Dr. Vishal Purohit Pallavi Parihar


‘Insider trading” in financial markets refers to trading in securities such as equity and bonds by company insiders who have access to exclusive information about the issue of a particulare security before such information is released other general public. This all ows insiders to benefit from buy Ingo reselling shares before they fluctuate in price.

            Insider trading has been present throughout the story of financial markets, and was particularly prevalent during periods of elementary years of Indian stock markets. Insider trading is common in developing countries like India, where it is practiced by a wide range of market participants, corporate officer sand regulative authorities. Primary insiders gain access to information by virtue of their position, employment or responsibility. They include controlling shareholders, corporate executives and officers, as well as financial-market professionals who compile information on a firm’s operation. Government officials with access to insider information also fall into this category. Secondary insiders are friends or relatives of primary insiders. Dynamic regulations not only help reduce the impact of such events but also help in restoring stability. This study reviews the Insider Trading provisions in the Securities Market of India and the emerging trends and issues.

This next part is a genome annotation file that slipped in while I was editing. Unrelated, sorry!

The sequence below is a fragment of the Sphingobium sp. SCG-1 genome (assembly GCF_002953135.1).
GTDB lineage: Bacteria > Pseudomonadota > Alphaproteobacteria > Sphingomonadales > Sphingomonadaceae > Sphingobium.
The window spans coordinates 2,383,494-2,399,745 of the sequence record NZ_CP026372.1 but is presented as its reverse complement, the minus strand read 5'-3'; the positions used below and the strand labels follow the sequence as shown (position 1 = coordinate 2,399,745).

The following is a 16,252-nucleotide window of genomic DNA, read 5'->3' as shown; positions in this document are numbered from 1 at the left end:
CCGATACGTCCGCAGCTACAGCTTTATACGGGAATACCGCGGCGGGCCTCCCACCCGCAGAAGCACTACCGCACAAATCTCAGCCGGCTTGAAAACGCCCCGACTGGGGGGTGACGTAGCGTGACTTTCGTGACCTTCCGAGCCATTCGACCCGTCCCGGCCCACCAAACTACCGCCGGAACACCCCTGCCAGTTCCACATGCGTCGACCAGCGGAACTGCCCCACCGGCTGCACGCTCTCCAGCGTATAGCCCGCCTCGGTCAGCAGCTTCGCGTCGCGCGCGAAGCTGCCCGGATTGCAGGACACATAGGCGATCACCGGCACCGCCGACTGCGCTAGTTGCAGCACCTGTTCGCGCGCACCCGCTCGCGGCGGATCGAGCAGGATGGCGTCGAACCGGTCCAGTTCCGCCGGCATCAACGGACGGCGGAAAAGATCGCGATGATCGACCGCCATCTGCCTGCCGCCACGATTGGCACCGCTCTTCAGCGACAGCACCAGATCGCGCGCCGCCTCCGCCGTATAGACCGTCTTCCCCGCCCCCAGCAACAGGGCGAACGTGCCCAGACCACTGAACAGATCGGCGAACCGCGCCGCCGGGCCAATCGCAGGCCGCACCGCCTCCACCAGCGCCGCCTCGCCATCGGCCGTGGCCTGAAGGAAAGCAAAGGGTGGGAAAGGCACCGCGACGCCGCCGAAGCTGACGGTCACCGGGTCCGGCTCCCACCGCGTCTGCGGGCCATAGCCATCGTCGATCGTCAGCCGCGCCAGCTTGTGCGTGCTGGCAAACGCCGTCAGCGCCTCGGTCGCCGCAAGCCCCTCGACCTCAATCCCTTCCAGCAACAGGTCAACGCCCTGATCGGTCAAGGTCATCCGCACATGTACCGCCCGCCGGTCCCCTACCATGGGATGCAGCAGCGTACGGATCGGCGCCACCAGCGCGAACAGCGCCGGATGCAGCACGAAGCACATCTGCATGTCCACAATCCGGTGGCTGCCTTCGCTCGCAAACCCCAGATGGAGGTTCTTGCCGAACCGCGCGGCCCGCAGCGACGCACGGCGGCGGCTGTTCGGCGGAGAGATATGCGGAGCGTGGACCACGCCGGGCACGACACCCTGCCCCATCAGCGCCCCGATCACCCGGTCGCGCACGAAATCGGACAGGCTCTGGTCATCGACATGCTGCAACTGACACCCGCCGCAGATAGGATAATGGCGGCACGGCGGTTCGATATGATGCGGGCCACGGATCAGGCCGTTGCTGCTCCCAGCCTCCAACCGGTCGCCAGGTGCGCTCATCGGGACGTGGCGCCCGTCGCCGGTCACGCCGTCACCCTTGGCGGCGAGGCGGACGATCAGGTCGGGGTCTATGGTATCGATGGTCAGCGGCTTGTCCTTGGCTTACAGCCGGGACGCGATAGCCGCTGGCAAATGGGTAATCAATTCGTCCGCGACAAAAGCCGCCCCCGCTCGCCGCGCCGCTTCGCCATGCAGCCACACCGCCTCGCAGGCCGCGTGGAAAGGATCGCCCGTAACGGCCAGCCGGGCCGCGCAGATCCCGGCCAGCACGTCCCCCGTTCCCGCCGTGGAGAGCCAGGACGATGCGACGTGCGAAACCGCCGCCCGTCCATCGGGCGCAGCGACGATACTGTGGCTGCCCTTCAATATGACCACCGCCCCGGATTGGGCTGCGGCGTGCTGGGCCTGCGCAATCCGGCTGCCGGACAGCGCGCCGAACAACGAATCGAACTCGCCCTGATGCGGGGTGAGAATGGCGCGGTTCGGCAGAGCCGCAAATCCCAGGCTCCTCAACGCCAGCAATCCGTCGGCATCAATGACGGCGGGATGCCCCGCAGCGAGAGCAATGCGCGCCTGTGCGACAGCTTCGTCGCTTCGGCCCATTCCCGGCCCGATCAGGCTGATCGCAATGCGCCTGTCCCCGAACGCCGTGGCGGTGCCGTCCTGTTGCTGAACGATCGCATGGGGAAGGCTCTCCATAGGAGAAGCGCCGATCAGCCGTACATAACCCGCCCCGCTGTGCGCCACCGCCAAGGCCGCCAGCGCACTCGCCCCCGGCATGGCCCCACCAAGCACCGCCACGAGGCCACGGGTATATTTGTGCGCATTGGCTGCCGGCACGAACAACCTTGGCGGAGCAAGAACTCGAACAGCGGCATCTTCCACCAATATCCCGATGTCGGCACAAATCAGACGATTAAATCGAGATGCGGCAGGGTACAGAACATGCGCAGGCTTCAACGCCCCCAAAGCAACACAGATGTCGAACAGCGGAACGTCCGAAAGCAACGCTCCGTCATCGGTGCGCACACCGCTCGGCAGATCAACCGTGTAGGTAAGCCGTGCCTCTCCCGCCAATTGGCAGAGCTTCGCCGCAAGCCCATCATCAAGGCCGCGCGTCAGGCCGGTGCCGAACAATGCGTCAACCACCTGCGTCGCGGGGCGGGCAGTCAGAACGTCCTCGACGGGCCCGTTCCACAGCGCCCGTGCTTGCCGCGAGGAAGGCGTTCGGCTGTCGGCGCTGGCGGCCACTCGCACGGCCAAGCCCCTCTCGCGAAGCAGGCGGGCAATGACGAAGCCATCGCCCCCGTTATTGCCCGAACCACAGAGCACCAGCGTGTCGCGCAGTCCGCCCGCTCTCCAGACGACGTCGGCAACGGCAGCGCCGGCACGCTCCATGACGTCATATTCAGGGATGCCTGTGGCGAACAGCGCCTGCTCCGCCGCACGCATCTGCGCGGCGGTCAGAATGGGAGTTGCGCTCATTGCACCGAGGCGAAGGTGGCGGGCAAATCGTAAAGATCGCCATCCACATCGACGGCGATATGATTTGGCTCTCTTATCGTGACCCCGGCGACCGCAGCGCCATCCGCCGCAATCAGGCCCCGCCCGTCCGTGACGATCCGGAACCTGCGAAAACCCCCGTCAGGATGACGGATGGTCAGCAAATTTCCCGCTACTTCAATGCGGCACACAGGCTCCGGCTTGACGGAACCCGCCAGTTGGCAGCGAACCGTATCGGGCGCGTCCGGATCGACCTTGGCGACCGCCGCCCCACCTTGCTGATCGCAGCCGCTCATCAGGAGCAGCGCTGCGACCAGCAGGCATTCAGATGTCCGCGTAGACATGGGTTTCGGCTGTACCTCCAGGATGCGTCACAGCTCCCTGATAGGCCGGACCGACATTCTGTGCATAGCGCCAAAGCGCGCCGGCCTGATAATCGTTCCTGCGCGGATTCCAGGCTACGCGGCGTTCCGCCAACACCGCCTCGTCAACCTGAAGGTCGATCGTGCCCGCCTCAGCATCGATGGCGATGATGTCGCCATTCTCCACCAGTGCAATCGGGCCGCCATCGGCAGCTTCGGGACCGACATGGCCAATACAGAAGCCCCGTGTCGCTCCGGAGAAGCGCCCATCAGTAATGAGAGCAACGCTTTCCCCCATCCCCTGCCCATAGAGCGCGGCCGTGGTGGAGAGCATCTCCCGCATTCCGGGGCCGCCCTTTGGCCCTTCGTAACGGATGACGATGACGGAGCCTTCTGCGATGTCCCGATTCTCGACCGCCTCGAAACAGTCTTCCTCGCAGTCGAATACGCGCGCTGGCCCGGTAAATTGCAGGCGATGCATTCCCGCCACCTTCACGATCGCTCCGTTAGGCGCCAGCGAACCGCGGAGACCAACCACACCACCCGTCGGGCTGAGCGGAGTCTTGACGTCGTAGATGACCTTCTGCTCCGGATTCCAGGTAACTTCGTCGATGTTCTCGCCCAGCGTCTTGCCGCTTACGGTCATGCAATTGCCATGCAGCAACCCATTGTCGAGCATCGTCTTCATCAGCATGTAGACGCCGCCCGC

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References'Securities And Exchange Board of India - Home Page'

The Bombay Securities Contracts Control Act, 1925

The Companies Act, 2013

The SEBI Act, 1992

The Securities Contracts (Regulation) Act, 1956

The Securities Contracts (Regulation) Rules, 1957

Bhattacharya and Daouk, (2002), “The World Price of Insider Trading”, Journal of Finance 75-108, Vol.57

Sharma Vinita, (2016), “A review of Insider Trading provisions in the Securities Act of leading global Financial Markets”, available at


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